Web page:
- Paperback: 232 pages
- Publisher: Oxford University Press; 1 edition (January 20, 2012)
- Language: English
- ISBN-10: 019538220X
- ISBN-13: 978-0195382204
- Product Dimensions: 9.1 x 0.7 x 6.1 inches
- Shipping Weight: 14.4 ounces (View shipping rates and policies)
- Average Customer Review: 6 customer reviews
- Amazon Best Sellers Rank: #472,586 in Books (See Top 100 in Books)
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A Model Discipline: Political Science and the Logic of Representations 1st Edition
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"This is an outstanding book that should be read, thought about, and discussed by every political scientist. Professors Clarke and Primo provide a clear discussion of what models are, a persuasive critique of current practice in the discipline, and solid guidance for how to effectively assess models of all types. This is a must-read."--Andrew D. Martin, Professor of Law and Political Science, Washington University in St. Louis
"This is not a book for those who need the comforts of conventional wisdom. It mounts a powerful challenge to our prevailing orthodoxies, both theoretical and methodological. This is fresh, aggressive thinking--a joy to encounter."--Christopher Achen, Princeton University
"This smart book proposes two things simultaneously for political scientists. First, we ought to have a consensus on what we should not do with our models, and that is we should not insist on testing them as models. But second, we also ought to allow for diversity in what our theoretical models can do, how they are judged, and how they are structured. They argue that models ought to be judged based on how useful they are. The same can be said for books-and this is a very useful book."--Ken Kollman, University of Michigan, Ann Arbor
About the Author
Kevin A. Clarke, an Associate Professor of Political Science at the University of Rochester, received his Ph.D. in Political Science from the University of Michigan. His research focuses on political methodology and model discrimination tests. Clarke's articles have appeared in American Political Science Review, American Journal of Political Science, Political Analysis, and many other journals.
David M. Primo is Associate Professor of Political Science and Business Administration at the University of Rochester. His research focuses on American politics and political economy. He is the author of two other books, Rules and Restraint (2007) and The Plane Truth (with Roger W. Cobb, 2003), and many journal articles.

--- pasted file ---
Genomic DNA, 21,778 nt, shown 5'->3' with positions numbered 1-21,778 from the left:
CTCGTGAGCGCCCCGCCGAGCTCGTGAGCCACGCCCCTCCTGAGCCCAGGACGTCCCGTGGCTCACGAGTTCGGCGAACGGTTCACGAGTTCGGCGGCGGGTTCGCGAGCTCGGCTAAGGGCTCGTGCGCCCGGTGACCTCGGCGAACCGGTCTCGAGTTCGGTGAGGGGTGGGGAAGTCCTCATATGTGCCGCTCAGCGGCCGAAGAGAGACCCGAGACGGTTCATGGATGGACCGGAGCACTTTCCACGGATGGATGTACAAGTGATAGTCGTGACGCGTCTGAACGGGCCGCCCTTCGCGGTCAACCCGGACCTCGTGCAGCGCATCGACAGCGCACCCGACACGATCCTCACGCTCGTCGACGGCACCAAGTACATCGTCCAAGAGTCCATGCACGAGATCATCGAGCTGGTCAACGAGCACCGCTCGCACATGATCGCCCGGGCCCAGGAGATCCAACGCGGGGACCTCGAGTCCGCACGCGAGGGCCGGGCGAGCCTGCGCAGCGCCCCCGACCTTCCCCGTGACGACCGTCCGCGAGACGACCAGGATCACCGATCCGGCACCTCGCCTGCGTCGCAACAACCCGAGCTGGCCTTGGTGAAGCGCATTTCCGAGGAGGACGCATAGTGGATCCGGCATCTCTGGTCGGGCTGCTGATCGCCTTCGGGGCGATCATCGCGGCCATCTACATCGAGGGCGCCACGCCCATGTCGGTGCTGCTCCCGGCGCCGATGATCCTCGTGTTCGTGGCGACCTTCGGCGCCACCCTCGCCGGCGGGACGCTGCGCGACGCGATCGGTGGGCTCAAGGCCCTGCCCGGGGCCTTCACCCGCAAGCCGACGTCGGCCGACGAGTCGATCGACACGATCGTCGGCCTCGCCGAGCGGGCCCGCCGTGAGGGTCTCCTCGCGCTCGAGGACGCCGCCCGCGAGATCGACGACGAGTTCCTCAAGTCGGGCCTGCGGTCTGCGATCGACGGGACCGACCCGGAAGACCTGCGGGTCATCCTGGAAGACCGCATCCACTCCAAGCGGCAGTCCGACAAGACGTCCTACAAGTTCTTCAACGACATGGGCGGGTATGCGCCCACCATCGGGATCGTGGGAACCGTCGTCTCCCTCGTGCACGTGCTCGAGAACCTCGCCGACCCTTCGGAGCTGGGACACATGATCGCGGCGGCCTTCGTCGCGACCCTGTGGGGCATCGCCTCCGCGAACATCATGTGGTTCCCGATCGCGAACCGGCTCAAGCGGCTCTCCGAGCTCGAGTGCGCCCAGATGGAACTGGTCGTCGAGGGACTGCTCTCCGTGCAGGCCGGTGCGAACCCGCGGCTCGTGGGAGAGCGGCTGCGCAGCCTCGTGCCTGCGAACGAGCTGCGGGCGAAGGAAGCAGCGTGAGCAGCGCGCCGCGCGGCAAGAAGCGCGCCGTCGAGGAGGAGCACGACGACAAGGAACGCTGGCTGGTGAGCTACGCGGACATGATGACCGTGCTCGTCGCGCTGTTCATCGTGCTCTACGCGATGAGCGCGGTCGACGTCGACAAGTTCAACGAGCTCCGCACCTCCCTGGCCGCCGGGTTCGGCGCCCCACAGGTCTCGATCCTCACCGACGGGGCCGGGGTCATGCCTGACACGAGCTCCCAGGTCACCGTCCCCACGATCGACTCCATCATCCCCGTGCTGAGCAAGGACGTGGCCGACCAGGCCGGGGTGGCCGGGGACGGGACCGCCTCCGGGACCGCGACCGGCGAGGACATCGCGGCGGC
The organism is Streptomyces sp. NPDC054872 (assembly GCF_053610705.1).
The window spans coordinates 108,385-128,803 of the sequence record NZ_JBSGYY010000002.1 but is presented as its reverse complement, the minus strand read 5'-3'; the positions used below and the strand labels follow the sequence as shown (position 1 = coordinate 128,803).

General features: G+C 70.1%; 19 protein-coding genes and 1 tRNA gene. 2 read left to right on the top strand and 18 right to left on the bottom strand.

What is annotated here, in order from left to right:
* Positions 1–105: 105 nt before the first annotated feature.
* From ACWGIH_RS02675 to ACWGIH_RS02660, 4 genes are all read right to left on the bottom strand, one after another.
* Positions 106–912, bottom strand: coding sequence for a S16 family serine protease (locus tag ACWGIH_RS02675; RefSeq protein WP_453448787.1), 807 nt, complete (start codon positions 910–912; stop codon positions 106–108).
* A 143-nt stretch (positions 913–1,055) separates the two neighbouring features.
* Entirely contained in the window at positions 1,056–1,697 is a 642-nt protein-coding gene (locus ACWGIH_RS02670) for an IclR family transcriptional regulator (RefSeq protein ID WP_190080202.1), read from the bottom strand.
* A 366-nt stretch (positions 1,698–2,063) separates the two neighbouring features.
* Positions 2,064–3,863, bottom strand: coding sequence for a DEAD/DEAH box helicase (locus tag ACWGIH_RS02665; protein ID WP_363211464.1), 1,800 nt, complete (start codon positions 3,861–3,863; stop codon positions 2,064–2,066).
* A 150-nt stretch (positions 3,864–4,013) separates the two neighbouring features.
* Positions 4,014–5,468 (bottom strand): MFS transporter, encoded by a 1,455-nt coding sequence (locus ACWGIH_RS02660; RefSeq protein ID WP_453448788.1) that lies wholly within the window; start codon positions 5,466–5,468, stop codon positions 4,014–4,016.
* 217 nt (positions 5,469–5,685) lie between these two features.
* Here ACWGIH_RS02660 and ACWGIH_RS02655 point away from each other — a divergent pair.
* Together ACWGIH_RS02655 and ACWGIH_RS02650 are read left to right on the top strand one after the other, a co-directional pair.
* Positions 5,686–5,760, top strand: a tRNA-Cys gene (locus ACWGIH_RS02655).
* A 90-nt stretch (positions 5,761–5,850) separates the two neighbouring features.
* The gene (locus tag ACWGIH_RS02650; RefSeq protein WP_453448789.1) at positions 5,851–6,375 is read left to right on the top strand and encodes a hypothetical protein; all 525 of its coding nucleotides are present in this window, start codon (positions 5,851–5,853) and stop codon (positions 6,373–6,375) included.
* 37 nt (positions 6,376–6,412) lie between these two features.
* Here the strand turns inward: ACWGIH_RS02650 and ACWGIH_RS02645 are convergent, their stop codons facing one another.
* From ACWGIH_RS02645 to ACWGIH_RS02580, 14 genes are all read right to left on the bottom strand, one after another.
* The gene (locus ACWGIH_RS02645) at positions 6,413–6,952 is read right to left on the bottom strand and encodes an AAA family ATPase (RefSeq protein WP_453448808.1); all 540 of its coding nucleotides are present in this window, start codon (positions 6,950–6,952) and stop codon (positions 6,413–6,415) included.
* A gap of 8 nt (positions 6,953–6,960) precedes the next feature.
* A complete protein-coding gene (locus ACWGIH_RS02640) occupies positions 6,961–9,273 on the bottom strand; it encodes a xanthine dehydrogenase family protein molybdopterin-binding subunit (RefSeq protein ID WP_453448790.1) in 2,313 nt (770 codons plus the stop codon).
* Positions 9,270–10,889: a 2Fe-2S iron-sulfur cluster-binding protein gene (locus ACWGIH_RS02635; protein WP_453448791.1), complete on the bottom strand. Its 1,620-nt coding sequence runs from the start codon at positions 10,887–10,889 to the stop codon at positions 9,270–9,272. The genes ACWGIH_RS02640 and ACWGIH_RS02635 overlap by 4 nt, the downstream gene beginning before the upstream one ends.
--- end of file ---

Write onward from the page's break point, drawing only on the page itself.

Top customer reviews
On their discussion of usefulness, Primo and Clarke earn two cheers. In Chapter Four, they explain how theoretical models could play a variety of constructive roles: as foundations for more models, as a way of organizing existing empirical generalizations, as a means of investigating causal mechanisms, or as devices for forecasting (which they note are relatively rare in political science outside of election studies). All of this is helpful--but I was somewhat disappointed that in their exploration of the purposes these models can play, the authors almost entirely eschew the question: "useful to whom?" For my taste, Primo and Clarke are a bit too comfortable assuming that the answer to this question is generally, "useful to the community of political scientists." If political science is to matter beyond the walls of academia, practitioners must ask which models can be useful to others, including politicians and policymakers. One way to do this is to frankly evaluate models for their pedagogical usefulness--models can play a vital role in preparing undergraduates to be better citizens, or to prepare students of policymaking to be more sophisticated and capable in their roles. Certainly, the best models to come out of political science (Olson's Logic of Collective Action, Arrow's impossibility theorem) have excelled in this dimension, but many far more complicated contemporary models are unlikely to do so. Cutting-edge modelers would do well to try to imagine end-users of their work other than their peers.
Still, in spite of this small reservation, I would enthusiastically recommend this book for anyone enduring the rigors of graduate education in the social sciences. (I suspect economists and sociologists could benefit from this book nearly as much as political scientists.) Asking ourselves why, how, and to whom our models may be useful should be at the heart of the enterprise of modern political science, rather than being viewed as an unneeded distraction, and Clarke and Primo have done great work by so insightfully bringing these issues to the fore.